› [Galata Tower]

Galata tower
History, Legend, entrance Info & things to do

Galata Tower in Istanbul is a medieval stone tower built by Genoese in 1348 and used for centuries by Ottomans.  In 1348 this was the tallest building in Constantinople.

The Tower was used to control the entrance to the Golden Horn, then a place for imprisoning citizens and spotting fires, then as an observatory and even music lounge of Sultan’s military band.

The Tower became open to public in 1960s.

Galata TowerView of the top part of the Galata Tower and Beyoglu neighborhood.

Location: Bereketzade village, Buyuk Hendek Avenu No:2, Galata/Karakoy disctrict, Beyoglu, Istanbul.

Take a metro to Sishane stop, then walk via Mesrutiyet Ave, Ilk Belediye Ave and Kucuk Hendek Ave.

Or walk from Eminonu over the Galata Bridge then through small streets up the hill.  The Tower will be on your left.  

If you first payed a visit to Istiklal Avenue, keep walking down the street, the Tower will be on your right.

Price: 25 Turkish Liras to go up the elevator for Istanbul view.  Credit cards accepted.

Hours: open every day 9:00 - 17:00 (winter), 9:00 - 19:00 (summer).  Restaurant /nightclub 20:00 - 00:30 (after midnight)


In 1348  the Genoese built a tower and called it the Tower of Christ because of the height.  This tower was a replacement of another tower built in Byzantine times called the Great Tower.   The Great Tower was destroyed in 1203 during the battle between Byzantine prince Alexios Angelos and crusaders.  

In 1509 the Tower suffered from a big 1509 Constantinople Earthquake. 10,000 people died and because of such devastating effect the event was named “The Lesser Judgement Day”.  The Ottomans ruled during this period and they never reconstructed the Tower properly after the damage.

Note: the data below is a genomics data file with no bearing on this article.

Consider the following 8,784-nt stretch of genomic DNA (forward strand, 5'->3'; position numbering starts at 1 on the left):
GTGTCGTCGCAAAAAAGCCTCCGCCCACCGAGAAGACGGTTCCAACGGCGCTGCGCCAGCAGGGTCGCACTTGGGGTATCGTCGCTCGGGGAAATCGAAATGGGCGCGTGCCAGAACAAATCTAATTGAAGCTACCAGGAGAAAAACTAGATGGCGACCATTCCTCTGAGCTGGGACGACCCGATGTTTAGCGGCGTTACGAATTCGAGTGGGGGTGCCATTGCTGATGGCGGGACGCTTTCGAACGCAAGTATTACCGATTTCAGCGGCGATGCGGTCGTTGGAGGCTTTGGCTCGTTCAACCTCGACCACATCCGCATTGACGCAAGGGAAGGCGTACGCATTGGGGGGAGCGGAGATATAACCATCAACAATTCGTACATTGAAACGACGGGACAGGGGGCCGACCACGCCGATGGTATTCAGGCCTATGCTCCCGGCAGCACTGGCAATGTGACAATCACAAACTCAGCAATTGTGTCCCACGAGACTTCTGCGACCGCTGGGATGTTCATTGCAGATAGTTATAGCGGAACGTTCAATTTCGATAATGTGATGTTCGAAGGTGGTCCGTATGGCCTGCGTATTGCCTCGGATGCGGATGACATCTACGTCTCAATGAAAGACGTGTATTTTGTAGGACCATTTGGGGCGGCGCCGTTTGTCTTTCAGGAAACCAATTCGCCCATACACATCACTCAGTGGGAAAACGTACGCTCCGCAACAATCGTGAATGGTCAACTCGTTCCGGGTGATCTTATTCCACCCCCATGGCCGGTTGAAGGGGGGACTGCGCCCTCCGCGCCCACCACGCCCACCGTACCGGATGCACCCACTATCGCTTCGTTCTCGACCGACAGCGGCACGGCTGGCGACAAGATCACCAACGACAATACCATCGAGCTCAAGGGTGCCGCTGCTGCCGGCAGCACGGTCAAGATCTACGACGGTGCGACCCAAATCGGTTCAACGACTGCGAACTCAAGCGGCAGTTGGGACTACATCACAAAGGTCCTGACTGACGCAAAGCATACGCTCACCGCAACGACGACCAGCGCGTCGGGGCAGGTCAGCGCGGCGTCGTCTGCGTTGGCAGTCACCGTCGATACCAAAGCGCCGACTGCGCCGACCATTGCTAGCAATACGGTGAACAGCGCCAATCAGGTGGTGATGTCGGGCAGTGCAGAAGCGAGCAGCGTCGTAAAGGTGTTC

In 1520 the Tower was used as a prison.   Later in the 1590 astrologer, Takiyeddin Efendi built an observatory on top of the Tower.  It functioned for a short time and then converted into a prison again in 1546.  In 1600s Ottoman military band (Mehter in Ottoman Turkish) played in the Tower.  

In 1717 the Galata Tower was used for spotting fires in the city.  And the huge construction was privatized and reorganized into a museum in 1960s when Turkey was a Republic.


The Tower is of Romanesque style which is characteristic to medieval Europe.  The building has semi-circular arches and is 66.9 meters (219½ feet) high.  It is a nine-story construction with cone-capped cylinder on top.

You can see the Tower almost from any location in Istanbul.  It is that tall.

In 1875 the conical part of the Tower’s roof got destroyed by severe winds. Ottomans who ruled at that time never replaced it.  Only in 1967 the roof was reconstructed during the time of Turkish Republic.  In the same year, the interior was built with concrete replacing the wooden material.

A story of an aviator at the Galata Tower

An Ottoman aviator of 17th century Hezarfen Ahmet Celebi allegedly performed an unpowered flight from the Galata Tower.  He supposedly made it all the way to the Asian side’s Uskudar district, to Dogancilar square.  

An Ottoman Turkish traveller Mehmed Zilli (known as Evliya Çelebi) who travelled around Ottoman Empire for 40 years described in his travel book how Hezarfen Ahmet attached artificial wings and flew from the Tower.  

The Sultan of those times exiled the brave aviator to Algeria saying  “It is not right to keep such people”.  

The professionals in the aviation area assure that it is not possible to perform such a flight.  The historians claim that Hezarfen Ahmet Celebi fell down and died right after the attempted the flight.

What to do on the Galata Tower

  • Enjoy Istanbul view from the top of the Galata Tower - look at the Golden Horn, the Bosphorus Strait, the Sea of Marmara and the Istanbul rooftops.
  • Spend some time in a cafe or a restaurant on top floors of the Tower with a drink and a bite, if you feel like it.  The menus are ordinary.  It's the 7th-floor feel you go for. 

Galata Tower in IstanbulPainting of Galata Tower